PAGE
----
Now let's use this function to create a new TestCafe instance for each batch of browsers. In this case I have 10 browsers that I want to test. I have a max of 5 parallel workers available, so that means I'll need to divide the browsers into 2 batches and each batch will be passed to a new TestCafe instance. Below you'll see an array that defines our supported browser matrix, as well as a startTests function that loops through those batches. If your BrowserStack plan only supports 1 parallel worker, you can just define all your browsers in that array without breaking them out into sub arrays.

const createTestCafe = require("testcafe");

/*/ Each sub array defines a batch of browserstack workers.
 Our current plan allows for a max of 5 workers at a time,
 so to avoid crashing browserstack we group our browsers
 into 2 batches that run will run consecutively. /*/

const SUPPORTED_BROWSERS = [
    [
        "browserstack:safari@11.0:OS X High Sierra",
        "browserstack:safari@10.1:OS X Sierra",
        "browserstack:edge@16.0:Windows 10",
        "browserstack:edge@15.0:Windows 10",
        "browserstack:ie@11.0:Windows 10"
    ],
    [
        "browserstack:chrome@64.0:OS X High Sierra",
        "browserstack:chrome@64.0:Windows 10",
        "browserstack:chrome@63.0:OS X High Sierra",
        "browserstack:firefox@58.0:OS X High Sierra",
        "browserstack:firefox@57.0:OS X High Sierra"
    ]
];

async function createTestCafeInstance(browsers, testFiles) {
    let testcafe;
    await createTestCafe()
        .then(tc => {
            testcafe = tc;
            return tc
                .createRunner()
                .startApp("npm start")
                .src(testFiles)
                .browsers(browsers)
                .run();
        })
        .then(failedCount => {
            console.log("Tests failed: " + failedCount);
            testcafe.close();
        })
        .catch(err => console.error(err));
}

async function startTests(browsers, createTestCafeInstance) {
    // Create a new testcafe instance for each batch of browsers
    for (let i = 0; i < browsers.length; i++) {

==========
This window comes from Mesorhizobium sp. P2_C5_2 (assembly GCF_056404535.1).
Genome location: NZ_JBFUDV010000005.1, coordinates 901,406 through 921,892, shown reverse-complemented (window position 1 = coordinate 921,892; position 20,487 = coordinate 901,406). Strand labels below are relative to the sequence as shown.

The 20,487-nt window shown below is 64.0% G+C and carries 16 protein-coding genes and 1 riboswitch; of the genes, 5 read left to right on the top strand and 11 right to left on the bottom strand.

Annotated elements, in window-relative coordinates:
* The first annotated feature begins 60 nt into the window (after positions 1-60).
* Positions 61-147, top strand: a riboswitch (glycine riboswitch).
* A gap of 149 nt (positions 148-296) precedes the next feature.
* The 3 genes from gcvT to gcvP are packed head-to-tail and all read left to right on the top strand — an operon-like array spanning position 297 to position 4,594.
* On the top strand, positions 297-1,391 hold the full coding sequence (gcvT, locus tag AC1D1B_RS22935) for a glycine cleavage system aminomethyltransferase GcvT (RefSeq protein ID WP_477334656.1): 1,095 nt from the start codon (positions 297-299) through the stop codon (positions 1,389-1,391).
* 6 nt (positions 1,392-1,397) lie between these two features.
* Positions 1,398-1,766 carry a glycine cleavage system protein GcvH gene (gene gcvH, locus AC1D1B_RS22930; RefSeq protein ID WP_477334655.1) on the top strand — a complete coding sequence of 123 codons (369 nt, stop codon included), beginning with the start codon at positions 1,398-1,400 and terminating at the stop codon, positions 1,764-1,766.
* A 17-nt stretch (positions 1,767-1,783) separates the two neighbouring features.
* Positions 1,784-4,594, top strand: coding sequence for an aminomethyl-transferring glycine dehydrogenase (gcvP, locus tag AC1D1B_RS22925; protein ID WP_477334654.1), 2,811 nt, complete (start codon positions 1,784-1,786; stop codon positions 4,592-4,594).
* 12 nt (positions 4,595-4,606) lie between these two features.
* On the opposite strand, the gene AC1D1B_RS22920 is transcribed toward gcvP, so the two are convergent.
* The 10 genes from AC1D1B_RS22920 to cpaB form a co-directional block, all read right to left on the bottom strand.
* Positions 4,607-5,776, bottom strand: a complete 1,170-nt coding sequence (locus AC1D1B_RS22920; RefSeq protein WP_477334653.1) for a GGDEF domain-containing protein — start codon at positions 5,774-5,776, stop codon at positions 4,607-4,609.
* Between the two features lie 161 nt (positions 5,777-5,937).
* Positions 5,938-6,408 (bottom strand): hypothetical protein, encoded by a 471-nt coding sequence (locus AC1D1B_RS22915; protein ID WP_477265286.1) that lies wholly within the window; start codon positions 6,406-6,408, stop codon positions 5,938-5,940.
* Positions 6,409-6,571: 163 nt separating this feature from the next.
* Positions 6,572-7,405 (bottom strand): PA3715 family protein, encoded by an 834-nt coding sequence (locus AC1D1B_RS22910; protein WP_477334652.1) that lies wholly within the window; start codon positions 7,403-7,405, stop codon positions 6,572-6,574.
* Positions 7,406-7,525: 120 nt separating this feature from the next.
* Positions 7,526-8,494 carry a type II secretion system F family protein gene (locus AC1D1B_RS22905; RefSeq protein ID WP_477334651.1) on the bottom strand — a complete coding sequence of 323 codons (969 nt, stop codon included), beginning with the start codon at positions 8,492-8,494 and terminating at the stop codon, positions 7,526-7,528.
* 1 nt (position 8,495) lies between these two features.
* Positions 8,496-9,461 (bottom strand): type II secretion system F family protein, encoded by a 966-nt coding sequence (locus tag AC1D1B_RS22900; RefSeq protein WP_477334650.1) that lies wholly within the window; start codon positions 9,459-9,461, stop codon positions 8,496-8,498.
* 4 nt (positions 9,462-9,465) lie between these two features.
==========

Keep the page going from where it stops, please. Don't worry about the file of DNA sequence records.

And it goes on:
await createTestCafeInstance(browsers[i], 'e2e-tests/mytest.js');
    }
}

startTests(SUPPORTED_BROWSERS, createTestCafeInstance);

Now if you run this you'll see that the first batch of browsers will boot up, and only when those are finished will the 2nd batch start.

You might have noticed that we are only defining one test above: e2e-tests/mytest.js. You probably want run a whole suite of tests, and it would be nice if we could just use a glob pattern to grab all our test files instead of hard coding an array of paths. Unfortunately the TestCafe Node API does not support glob patterns, so we need to create a simple helper function that does this for us. First:

npm install --save-dev glob glob-promise

Then we write the helper function and update our script like so:

const createTestCafe = require("testcafe");
const glob = require("glob-promise");

async function getFiles(globPattern) {
  return await glob(globPattern)
    .then(files => files)
    .catch(e => console.error(e));
}

async function startTests(browsers, createTestCafeInstance) {
  // The testcafe node api does not accept glob patterns, so grab relevant test files using node-glob
  let files = await getFiles("e2e-tests/*.js");
  // Create a new testcafe instance for each batch of browsers
  for (let i = 0; i < browsers.length; i++) {
      await createTestCafeInstance(browsers[i], files);
    }
  }
}

Now we have a script that will initialize our BrowserStack workers in batches based on our allotted workers and grab the test files we want to run. Let's update that 'test:e2e' script in our package.json:

"scripts": {
  "test:e2e": "node scripts/startTests.js"
}

Using the BrowserStack Node API

We still have a problem here though. What if two devs are working in this repo, and happen to run integration tests at the same time? Or we might want to work this script into our CI/CD pipeline and would need to be careful not to run the command at the same time locally. In a way we're back to where we started - there is no safeguard against overloading our BrowserStack workers. To solve this issue I'm going to take advantage of the BrowserStack Node API. We can use it to find out how many running sessions are currently available before running our tests.